A Broom & a Mop Just Won't Do
February 2, 2016
|From Sharecropper to Educator; a Forerunner for Social Change
|Brenda R. Brand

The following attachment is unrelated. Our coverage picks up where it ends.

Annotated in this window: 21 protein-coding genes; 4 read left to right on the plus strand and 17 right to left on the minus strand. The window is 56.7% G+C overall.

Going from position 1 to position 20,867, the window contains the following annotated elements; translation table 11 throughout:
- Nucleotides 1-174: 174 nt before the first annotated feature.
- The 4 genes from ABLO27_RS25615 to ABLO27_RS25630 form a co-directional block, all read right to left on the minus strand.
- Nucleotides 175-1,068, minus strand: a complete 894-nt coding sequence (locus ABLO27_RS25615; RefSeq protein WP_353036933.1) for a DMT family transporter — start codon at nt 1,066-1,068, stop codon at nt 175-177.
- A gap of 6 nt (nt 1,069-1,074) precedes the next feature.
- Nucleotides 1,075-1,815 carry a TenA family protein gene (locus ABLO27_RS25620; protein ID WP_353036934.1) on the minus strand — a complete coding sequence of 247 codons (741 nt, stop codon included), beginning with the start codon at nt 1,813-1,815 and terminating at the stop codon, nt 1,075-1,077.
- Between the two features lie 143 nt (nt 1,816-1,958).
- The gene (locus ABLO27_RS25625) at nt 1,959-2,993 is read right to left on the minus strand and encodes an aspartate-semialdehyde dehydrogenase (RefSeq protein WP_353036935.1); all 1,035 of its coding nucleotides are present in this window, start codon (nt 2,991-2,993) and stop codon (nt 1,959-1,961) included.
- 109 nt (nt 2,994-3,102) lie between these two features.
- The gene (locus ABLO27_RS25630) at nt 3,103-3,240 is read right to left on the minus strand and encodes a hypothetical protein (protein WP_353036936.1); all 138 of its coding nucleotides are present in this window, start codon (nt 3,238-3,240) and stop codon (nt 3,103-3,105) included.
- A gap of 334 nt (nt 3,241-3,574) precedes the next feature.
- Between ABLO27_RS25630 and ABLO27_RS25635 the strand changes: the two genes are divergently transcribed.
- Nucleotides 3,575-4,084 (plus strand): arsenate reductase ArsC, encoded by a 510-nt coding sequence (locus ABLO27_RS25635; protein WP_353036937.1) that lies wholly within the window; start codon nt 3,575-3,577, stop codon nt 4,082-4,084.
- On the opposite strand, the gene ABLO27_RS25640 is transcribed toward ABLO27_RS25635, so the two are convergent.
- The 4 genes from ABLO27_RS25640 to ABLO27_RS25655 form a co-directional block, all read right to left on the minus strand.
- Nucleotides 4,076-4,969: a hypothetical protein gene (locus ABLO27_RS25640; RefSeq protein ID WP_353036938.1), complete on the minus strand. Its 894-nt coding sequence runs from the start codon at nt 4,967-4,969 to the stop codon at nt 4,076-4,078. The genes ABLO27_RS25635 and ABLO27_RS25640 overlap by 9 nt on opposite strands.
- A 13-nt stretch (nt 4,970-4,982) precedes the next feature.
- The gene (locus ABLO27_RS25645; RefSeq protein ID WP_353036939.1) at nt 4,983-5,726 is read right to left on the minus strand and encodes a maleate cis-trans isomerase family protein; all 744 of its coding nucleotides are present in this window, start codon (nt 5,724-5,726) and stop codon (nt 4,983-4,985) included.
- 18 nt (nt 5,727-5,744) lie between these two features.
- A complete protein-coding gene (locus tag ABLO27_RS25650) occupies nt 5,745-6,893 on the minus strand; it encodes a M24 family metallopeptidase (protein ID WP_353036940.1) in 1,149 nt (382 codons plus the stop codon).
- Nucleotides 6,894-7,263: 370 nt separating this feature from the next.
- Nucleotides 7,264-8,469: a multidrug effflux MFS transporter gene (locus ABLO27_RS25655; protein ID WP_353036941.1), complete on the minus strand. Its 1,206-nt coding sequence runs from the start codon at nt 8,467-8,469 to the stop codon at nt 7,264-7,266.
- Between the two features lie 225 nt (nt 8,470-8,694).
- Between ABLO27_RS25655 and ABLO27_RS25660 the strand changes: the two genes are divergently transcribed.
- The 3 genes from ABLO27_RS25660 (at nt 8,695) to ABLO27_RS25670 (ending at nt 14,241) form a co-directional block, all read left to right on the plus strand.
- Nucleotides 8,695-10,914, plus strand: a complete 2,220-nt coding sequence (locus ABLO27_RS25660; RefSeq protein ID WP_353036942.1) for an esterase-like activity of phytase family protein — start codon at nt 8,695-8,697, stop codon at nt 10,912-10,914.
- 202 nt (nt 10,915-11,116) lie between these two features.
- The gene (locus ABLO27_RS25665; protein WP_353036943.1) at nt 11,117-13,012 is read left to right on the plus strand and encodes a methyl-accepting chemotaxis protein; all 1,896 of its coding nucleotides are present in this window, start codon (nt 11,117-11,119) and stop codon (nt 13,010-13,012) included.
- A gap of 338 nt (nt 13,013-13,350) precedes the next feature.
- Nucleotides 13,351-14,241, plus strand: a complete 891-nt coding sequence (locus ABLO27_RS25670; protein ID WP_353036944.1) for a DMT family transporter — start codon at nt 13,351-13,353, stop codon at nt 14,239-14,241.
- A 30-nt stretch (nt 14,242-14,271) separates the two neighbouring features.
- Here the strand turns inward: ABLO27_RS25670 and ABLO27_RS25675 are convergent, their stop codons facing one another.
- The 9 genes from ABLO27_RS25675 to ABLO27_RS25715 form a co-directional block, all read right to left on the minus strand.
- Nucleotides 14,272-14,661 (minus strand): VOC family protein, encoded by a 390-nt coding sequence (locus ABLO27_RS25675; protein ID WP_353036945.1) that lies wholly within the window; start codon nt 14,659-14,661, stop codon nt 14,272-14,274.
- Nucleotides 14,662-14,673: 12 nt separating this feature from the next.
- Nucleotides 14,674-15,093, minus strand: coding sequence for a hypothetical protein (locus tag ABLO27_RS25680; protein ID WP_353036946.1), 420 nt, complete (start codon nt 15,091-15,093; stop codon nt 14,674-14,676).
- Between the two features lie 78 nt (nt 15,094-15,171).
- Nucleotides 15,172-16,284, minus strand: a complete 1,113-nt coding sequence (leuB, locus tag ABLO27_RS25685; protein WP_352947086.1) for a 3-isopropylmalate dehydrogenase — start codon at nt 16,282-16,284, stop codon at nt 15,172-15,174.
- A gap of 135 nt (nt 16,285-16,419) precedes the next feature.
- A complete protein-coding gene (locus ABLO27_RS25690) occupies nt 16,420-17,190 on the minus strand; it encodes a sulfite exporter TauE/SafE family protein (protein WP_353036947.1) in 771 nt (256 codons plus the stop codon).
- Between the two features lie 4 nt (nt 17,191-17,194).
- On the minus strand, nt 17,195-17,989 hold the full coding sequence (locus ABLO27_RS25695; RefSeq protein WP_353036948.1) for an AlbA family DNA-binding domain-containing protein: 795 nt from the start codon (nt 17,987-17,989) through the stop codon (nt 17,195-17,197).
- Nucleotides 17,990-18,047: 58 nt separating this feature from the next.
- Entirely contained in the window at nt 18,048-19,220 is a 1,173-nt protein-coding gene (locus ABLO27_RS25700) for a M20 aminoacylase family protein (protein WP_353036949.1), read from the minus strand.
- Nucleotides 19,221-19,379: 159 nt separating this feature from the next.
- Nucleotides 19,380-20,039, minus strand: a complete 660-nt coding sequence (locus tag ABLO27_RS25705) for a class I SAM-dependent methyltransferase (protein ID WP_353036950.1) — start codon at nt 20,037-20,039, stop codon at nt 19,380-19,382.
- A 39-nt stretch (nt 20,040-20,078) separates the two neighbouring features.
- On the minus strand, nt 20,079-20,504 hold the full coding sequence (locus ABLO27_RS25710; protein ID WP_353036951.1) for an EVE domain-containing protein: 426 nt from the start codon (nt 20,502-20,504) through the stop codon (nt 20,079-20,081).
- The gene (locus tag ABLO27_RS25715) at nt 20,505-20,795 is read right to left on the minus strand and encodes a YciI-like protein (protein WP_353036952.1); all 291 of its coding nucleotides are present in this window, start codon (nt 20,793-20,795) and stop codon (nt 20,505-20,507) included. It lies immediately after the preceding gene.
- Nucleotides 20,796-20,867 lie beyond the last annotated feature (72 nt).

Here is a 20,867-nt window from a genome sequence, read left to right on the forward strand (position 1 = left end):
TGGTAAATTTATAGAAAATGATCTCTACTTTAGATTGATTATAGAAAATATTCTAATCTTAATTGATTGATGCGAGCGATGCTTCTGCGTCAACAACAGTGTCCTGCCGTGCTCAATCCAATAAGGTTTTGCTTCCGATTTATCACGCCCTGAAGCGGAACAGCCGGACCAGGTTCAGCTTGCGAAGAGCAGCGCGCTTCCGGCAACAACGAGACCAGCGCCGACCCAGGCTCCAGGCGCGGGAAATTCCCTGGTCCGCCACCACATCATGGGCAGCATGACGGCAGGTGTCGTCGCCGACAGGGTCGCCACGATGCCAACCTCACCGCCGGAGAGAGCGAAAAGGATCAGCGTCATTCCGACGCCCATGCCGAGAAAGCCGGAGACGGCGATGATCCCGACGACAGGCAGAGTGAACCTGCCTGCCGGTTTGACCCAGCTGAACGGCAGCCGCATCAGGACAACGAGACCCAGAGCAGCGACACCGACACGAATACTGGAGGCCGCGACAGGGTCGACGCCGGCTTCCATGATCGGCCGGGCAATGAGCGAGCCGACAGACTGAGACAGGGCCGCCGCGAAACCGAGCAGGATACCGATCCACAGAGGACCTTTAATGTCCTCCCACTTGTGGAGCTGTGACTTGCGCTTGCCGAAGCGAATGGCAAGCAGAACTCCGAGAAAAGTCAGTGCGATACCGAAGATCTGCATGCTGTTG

|Post slavery, sharecropping became a primary means of survival for African Americans. With no money or education, many continued doing what was familiar to them, working on a plantation, with little chance of ever getting ahead or breaking even. The sharecropping system trapped them, and unless something changed, they were destined for a life of poverty. Breaking the cycle of poverty meant taking advantage of every opportunity to advance oneself. As a child, Mary Jane Rodges had a thirst for education. Her family did not earn enough income from sharecropping to afford her school books, so she would take time during recess to read the books of children whose family could afford them to keep from getting behind, or to catch up. This pattern continued throughout her adulthood, as she took advantage of every opportunity to obtain an education in spite of the struggles in her personal life, which were many. She refused to follow a path of least resistance and spent much of her life trying to convince others of the costs of illiteracy. With much giving of her time, energy, knowledge, and resources, she was able to help many realize the freedom that comes with being educated.